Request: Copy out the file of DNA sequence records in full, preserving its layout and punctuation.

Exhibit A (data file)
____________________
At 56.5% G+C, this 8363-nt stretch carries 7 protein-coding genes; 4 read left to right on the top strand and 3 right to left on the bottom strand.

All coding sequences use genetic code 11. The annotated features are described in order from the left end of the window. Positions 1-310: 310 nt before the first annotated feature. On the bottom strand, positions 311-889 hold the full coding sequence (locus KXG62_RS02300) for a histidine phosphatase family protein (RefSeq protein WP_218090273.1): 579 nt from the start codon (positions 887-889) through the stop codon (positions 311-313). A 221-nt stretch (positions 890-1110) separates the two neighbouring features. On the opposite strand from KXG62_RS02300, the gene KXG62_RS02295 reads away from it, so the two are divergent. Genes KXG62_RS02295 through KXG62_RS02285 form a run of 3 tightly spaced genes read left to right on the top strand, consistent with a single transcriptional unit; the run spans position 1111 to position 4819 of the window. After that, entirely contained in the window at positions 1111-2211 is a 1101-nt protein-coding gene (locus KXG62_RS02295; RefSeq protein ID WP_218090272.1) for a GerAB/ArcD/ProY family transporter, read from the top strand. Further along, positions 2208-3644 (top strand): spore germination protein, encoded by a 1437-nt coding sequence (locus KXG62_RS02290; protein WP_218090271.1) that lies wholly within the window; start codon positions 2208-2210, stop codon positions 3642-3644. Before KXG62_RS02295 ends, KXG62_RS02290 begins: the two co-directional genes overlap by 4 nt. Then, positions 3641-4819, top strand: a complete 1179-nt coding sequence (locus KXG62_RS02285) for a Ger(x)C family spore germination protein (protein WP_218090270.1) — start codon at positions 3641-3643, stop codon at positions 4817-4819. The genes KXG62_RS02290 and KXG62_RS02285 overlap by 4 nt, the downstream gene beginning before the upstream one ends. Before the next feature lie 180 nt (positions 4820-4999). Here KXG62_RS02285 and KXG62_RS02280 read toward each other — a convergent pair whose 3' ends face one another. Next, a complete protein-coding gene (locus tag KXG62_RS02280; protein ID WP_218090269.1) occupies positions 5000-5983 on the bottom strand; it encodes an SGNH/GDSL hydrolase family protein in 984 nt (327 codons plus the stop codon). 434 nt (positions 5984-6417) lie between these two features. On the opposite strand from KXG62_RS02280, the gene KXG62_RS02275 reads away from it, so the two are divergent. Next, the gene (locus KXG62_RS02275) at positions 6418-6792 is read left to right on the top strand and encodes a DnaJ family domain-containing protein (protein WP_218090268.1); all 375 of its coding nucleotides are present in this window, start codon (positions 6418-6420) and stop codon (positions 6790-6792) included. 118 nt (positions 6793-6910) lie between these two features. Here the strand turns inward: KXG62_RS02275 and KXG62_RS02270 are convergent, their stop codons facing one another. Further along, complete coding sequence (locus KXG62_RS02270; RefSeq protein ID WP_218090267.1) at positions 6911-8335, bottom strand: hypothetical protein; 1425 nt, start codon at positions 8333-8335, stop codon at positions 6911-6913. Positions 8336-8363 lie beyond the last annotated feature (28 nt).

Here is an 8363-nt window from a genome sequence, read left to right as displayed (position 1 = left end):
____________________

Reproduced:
At 56.5% G+C, this 8363-nt stretch carries 7 protein-coding genes; 4 read left to right on the top strand and 3 right to left on the bottom strand.

All coding sequences use genetic code 11. The annotated features are described in order from the left end of the window. Positions 1-310: 310 nt before the first annotated feature. On the bottom strand, positions 311-889 hold the full coding sequence (locus KXG62_RS02300) for a histidine phosphatase family protein (RefSeq protein WP_218090273.1): 579 nt from the start codon (positions 887-889) through the stop codon (positions 311-313). A 221-nt stretch (positions 890-1110) separates the two neighbouring features. On the opposite strand from KXG62_RS02300, the gene KXG62_RS02295 reads away from it, so the two are divergent. Genes KXG62_RS02295 through KXG62_RS02285 form a run of 3 tightly spaced genes read left to right on the top strand, consistent with a single transcriptional unit; the run spans position 1111 to position 4819 of the window. After that, entirely contained in the window at positions 1111-2211 is a 1101-nt protein-coding gene (locus KXG62_RS02295; RefSeq protein ID WP_218090272.1) for a GerAB/ArcD/ProY family transporter, read from the top strand. Further along, positions 2208-3644 (top strand): spore germination protein, encoded by a 1437-nt coding sequence (locus KXG62_RS02290; protein WP_218090271.1) that lies wholly within the window; start codon positions 2208-2210, stop codon positions 3642-3644. Before KXG62_RS02295 ends, KXG62_RS02290 begins: the two co-directional genes overlap by 4 nt. Then, positions 3641-4819, top strand: a complete 1179-nt coding sequence (locus KXG62_RS02285) for a Ger(x)C family spore germination protein (protein WP_218090270.1) — start codon at positions 3641-3643, stop codon at positions 4817-4819. The genes KXG62_RS02290 and KXG62_RS02285 overlap by 4 nt, the downstream gene beginning before the upstream one ends. Before the next feature lie 180 nt (positions 4820-4999). Here KXG62_RS02285 and KXG62_RS02280 read toward each other — a convergent pair whose 3' ends face one another. Next, a complete protein-coding gene (locus tag KXG62_RS02280; protein ID WP_218090269.1) occupies positions 5000-5983 on the bottom strand; it encodes an SGNH/GDSL hydrolase family protein in 984 nt (327 codons plus the stop codon). 434 nt (positions 5984-6417) lie between these two features. On the opposite strand from KXG62_RS02280, the gene KXG62_RS02275 reads away from it, so the two are divergent. Next, the gene (locus KXG62_RS02275) at positions 6418-6792 is read left to right on the top strand and encodes a DnaJ family domain-containing protein (protein WP_218090268.1); all 375 of its coding nucleotides are present in this window, start codon (positions 6418-6420) and stop codon (positions 6790-6792) included. 118 nt (positions 6793-6910) lie between these two features. Here the strand turns inward: KXG62_RS02275 and KXG62_RS02270 are convergent, their stop codons facing one another. Further along, complete coding sequence (locus KXG62_RS02270; RefSeq protein ID WP_218090267.1) at positions 6911-8335, bottom strand: hypothetical protein; 1425 nt, start codon at positions 8333-8335, stop codon at positions 6911-6913. Positions 8336-8363 lie beyond the last annotated feature (28 nt).

Here is an 8363-nt window from a genome sequence, read left to right as displayed (position 1 = left end):